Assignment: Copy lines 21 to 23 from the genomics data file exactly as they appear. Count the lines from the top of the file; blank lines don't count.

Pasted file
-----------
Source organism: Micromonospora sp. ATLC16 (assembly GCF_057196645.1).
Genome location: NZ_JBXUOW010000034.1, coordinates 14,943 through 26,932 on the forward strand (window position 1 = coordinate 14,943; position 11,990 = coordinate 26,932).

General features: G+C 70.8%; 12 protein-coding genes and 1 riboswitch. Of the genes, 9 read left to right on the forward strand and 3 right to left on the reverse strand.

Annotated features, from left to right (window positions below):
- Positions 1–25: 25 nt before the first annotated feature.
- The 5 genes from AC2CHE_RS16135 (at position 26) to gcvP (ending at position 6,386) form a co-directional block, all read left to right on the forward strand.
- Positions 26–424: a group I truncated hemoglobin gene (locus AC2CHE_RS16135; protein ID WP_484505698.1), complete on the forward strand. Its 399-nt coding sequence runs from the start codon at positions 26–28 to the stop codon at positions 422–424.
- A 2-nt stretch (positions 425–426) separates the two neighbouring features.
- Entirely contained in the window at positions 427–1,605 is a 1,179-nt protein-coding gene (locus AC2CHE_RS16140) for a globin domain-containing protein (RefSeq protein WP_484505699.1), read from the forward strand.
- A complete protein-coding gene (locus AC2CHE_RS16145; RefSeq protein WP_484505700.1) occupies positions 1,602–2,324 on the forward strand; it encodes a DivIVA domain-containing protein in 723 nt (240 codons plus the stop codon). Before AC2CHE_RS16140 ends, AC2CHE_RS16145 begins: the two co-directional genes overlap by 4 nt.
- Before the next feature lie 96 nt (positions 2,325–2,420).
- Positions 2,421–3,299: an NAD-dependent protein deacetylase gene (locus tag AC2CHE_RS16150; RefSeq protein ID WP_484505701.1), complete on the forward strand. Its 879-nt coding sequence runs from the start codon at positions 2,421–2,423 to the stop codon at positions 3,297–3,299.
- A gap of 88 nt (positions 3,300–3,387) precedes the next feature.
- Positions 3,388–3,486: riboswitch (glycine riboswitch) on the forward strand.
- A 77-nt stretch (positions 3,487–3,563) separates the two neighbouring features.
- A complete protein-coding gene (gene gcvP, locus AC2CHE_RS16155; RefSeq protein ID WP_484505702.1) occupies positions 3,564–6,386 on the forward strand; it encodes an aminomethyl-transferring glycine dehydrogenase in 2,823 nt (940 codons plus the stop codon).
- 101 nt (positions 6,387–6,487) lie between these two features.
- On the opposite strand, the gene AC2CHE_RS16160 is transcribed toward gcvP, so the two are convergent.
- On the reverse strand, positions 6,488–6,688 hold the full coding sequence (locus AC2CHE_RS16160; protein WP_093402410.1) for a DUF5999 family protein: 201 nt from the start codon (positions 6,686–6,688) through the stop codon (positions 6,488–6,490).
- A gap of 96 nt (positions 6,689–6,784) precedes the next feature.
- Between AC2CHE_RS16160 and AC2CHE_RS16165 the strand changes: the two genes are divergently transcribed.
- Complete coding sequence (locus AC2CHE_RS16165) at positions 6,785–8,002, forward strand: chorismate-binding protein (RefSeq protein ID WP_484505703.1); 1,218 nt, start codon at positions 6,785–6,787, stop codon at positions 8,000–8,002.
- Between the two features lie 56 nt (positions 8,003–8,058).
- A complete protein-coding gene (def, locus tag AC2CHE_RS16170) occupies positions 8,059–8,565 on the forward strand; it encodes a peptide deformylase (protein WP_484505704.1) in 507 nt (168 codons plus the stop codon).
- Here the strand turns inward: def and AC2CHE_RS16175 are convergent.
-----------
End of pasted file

- Between AC2CHE_RS16160 and AC2CHE_RS16165 the strand changes: the two genes are divergently transcribed.
- Complete coding sequence (locus AC2CHE_RS16165) at positions 6,785–8,002, forward strand: chorismate-binding protein (RefSeq protein ID WP_484505703.1); 1,218 nt, start codon at positions 6,785–6,787, stop codon at positions 8,000–8,002.
- Between the two features lie 56 nt (positions 8,003–8,058).